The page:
Late adverse reactions are more frequent after nonionic dimers than after nonionic monomers -- a fact that is overlooked in daily practice, said Dr. Henrik Thomsen.
The committee issued guidelines on late adverse contrast reactions in 2003, but fresh insights into the pathophysiology of skin reactions and the publication of several prospective studies have prompted it to reissue its guidelines on 16 July in the online edition of European Radiology. Among the specific points shaping the revised guidelines are that reactions are more frequent after nonionic dimer, and skin reactions are mediated by T cells.
Late adverse reactions to contrast media are defined as reactions occurring one hour to one week after exposure. Symptoms include nausea, vomiting, headache, itching, skin rash, musculoskeletal pain, and fever. The committee, led by Chairman Dr. Henrik Thomsen, scoured two databases for papers published since 2003 to update its guidelines. After reviewing the studies, the members found the following:
- Late adverse reactions to iodine-based contrast media usually resolve within seven days.
- Reactions are more common in women, in patients with a history of allergies, and during the pollen season.
- Risk factors include a previous contrast medium reaction, the use of nonionic dimers, and Interleukin-2 treatment.
- Skin reactions are the most frequent late adverse effects of contrast media, and resemble skin reactions to other drugs. Also, they are mild to moderate as well as self-limiting.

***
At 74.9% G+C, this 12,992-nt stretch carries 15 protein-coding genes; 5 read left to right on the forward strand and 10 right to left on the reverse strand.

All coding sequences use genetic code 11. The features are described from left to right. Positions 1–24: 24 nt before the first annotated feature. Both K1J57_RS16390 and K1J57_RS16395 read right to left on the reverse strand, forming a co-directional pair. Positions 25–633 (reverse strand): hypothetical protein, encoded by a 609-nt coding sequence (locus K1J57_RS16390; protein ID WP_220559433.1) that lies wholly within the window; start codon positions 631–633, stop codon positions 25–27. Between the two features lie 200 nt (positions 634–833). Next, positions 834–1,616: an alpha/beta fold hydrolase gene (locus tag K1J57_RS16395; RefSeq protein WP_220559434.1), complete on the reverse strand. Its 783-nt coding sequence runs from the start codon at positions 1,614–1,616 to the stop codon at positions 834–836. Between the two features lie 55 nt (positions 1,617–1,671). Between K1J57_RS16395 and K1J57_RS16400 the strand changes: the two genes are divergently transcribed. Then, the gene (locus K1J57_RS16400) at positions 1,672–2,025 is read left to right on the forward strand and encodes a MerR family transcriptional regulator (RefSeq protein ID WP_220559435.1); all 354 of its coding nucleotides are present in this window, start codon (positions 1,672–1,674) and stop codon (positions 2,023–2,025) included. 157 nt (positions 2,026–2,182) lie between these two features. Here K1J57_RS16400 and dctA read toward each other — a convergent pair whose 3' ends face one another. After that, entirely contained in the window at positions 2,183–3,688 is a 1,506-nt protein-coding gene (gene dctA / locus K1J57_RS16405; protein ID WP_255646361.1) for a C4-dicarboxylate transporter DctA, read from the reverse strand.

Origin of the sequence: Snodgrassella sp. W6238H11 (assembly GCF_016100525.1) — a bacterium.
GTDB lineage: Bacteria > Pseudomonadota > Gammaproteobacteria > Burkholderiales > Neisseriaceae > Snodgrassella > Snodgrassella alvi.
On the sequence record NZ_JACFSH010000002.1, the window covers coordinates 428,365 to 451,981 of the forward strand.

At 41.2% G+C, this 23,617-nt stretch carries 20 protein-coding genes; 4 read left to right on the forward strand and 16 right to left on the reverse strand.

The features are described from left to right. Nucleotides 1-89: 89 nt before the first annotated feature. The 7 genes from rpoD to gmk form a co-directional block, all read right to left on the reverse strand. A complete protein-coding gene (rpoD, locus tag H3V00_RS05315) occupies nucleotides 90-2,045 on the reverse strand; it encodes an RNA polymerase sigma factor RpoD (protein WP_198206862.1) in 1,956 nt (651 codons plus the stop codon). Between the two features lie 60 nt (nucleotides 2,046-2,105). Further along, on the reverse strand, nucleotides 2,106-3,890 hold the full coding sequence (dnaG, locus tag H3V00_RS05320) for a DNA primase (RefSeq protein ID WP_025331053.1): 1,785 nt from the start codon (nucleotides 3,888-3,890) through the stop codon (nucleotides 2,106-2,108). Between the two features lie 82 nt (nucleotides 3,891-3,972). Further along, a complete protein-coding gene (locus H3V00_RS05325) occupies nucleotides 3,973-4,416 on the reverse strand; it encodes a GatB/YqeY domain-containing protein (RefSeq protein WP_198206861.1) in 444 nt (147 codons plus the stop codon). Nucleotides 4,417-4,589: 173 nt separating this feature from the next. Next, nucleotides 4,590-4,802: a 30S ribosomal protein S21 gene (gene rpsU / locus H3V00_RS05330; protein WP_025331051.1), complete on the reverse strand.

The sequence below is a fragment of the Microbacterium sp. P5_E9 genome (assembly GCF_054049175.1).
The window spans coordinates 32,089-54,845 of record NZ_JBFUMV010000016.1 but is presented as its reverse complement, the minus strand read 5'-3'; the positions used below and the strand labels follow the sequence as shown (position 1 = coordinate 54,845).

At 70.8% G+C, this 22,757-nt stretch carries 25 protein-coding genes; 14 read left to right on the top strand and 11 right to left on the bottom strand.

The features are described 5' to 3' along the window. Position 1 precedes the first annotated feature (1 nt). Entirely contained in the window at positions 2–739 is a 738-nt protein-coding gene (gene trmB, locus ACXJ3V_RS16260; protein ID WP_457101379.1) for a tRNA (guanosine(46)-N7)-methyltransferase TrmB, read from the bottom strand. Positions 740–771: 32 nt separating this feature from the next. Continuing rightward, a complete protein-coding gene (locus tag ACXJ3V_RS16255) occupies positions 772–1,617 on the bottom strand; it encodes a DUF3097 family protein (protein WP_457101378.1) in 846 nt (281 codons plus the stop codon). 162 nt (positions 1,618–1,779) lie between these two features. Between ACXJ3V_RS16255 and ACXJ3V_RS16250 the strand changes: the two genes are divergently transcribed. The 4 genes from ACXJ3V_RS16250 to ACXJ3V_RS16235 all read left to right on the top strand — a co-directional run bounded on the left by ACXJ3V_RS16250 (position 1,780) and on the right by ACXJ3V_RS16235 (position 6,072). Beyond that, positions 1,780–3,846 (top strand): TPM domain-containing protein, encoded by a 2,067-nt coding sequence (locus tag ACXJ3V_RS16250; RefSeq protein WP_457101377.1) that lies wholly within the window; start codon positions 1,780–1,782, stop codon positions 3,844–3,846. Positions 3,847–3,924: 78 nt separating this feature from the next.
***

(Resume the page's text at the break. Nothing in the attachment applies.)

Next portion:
- It appears these skin reactions are mediated by T cells.
- Prophylaxis is generally not recommended.
Late skin reactions occurred three to four times more frequently with the nonionic dimer iodixanol than with the nonionic monomers iopamidol and iomeprol, and the ionic dimer ioxaglate, according to a study cited by the committee.
"Late adverse reactions are more frequent after the nonionic dimer than after nonionic monomers -- a fact that is overlooked in daily practice," noted Thomsen, from the department of diagnostic radiology at Copenhagen University Hospital Herley in Denmark.
The skin reactions that occur as late adverse reactions to iodinated contrast media are similar to skin reactions to other drugs; the majority of skin reactions to drugs are mediated by T-cells, so it follows late adverse skin reactions to contrast media are also T-cell-mediated, which is supported by the literature.
Immunohistological examination has shown the lymphocytes are predominantly cells of the CD45Ro and CD8 subsets, which confirms a T-cell-mediated immune reaction, according to a study the committee cited. Also, skin tests such as skin prick, intradermal, and patch tests can determine reactions mediated by T-cells, depending on the time of the reading.
Several investigations referenced in the committee's guidelines found iodine-based contrast medium was the culprit in late skin reactions, confirmed by positive patch, and/or delayed-reading intradermal tests. In a series that included 58 patients with erythema multiform-like skin reactions after nonionic contrast medium, all patients had positive intradermal tests at 24 hours after the causative contrast agent, and 79% had positive patch tests after 48 hours. Of the 58 patients, 54% showed cross-sensitivity with other nonionic contrast agents, but there was no cross-sensitivity to ionic contrast media or inorganic iodine.
"These observations support the potential immunogenic role of iodine-based contrast media molecules and indicate that sensitivity to iodine is not the cause," the committee wrote.
These findings were not previously known in the 2003 guidelines the committee issued, Thomsen noted.
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